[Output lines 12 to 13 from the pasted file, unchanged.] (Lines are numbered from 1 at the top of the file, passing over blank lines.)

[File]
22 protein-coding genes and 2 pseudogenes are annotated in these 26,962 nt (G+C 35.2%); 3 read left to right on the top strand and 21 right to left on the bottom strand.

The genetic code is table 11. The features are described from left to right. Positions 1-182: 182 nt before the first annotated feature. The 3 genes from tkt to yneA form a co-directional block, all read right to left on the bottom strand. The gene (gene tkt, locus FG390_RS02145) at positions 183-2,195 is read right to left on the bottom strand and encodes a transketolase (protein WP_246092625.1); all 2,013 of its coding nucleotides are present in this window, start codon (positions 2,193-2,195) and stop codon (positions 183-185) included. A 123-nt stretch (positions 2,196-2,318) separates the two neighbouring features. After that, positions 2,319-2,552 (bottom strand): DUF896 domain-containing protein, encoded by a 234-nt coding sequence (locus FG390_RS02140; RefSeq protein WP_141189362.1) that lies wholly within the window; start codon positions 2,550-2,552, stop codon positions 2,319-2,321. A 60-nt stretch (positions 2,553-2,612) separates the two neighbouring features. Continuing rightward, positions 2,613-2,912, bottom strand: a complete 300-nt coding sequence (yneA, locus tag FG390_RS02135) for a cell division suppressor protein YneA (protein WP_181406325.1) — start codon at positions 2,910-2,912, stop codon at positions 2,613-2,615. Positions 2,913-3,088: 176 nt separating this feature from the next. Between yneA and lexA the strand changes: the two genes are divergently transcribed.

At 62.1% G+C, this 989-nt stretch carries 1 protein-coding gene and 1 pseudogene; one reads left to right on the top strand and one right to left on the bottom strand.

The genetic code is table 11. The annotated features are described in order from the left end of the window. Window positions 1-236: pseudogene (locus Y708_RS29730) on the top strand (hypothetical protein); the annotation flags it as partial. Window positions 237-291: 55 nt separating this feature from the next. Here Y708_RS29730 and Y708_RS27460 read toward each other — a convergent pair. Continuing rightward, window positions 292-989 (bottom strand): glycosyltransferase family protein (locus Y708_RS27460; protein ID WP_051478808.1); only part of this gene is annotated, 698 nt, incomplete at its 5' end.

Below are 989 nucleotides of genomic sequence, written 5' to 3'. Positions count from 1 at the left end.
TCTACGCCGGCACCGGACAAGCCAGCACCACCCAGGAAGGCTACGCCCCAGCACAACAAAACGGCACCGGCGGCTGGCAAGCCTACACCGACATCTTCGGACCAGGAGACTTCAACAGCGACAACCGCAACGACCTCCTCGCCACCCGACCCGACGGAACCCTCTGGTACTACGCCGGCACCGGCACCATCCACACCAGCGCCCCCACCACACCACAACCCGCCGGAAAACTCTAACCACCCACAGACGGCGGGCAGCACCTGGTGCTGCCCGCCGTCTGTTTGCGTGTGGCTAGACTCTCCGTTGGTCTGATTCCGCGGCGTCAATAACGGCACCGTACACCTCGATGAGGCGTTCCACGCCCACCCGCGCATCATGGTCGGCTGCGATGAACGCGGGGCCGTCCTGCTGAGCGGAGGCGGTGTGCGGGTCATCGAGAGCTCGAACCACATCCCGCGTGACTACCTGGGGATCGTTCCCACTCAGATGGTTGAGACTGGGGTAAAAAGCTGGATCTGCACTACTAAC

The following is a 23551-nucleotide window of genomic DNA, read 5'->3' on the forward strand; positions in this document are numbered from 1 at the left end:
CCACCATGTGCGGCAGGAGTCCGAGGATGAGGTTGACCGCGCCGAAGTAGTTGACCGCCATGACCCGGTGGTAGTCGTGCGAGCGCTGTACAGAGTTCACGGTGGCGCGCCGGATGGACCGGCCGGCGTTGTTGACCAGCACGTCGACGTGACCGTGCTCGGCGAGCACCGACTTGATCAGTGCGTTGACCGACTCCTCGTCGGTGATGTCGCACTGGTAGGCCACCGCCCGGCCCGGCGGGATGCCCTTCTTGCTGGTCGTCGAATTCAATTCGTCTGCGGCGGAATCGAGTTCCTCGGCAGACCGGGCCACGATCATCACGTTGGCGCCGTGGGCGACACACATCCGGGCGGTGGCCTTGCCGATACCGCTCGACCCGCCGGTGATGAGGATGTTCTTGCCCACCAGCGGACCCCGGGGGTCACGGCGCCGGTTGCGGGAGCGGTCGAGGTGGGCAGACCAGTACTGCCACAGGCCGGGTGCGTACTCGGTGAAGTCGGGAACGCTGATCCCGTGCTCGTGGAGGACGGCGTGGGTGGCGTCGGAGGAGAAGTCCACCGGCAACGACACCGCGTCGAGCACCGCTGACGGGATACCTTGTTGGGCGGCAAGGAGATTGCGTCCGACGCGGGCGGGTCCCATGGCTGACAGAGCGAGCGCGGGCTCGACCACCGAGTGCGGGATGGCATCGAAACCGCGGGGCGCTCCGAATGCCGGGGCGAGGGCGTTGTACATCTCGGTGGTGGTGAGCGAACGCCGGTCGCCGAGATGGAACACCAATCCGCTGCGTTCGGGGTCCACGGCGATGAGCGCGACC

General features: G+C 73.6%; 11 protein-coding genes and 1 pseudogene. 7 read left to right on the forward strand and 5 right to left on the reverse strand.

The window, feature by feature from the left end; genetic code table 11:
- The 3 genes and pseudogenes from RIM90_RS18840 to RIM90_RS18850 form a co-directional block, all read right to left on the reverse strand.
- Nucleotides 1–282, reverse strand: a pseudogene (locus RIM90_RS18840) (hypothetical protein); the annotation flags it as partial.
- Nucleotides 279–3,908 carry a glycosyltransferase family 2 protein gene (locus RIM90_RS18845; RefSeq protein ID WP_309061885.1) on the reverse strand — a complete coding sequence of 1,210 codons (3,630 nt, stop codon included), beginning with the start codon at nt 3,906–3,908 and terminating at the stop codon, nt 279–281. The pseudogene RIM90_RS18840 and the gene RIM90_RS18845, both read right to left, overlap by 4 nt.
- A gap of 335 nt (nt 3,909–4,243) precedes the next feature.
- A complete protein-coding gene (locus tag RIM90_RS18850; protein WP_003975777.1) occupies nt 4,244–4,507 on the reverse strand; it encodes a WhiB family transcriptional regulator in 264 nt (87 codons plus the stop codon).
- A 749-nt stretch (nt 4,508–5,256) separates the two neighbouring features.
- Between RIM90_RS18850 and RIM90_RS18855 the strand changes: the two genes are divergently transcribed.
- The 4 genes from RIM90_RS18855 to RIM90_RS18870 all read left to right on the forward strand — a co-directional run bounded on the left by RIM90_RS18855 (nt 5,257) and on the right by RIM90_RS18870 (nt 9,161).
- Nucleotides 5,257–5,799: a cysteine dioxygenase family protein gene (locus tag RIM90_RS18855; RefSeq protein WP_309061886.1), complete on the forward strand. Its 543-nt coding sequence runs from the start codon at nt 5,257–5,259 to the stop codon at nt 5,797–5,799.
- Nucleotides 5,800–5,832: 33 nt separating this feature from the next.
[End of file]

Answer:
- Nucleotides 1–282, reverse strand: a pseudogene (locus RIM90_RS18840) (hypothetical protein); the annotation flags it as partial.
- Nucleotides 279–3,908 carry a glycosyltransferase family 2 protein gene (locus RIM90_RS18845; RefSeq protein ID WP_309061885.1) on the reverse strand — a complete coding sequence of 1,210 codons (3,630 nt, stop codon included), beginning with the start codon at nt 3,906–3,908 and terminating at the stop codon, nt 279–281. The pseudogene RIM90_RS18840 and the gene RIM90_RS18845, both read right to left, overlap by 4 nt.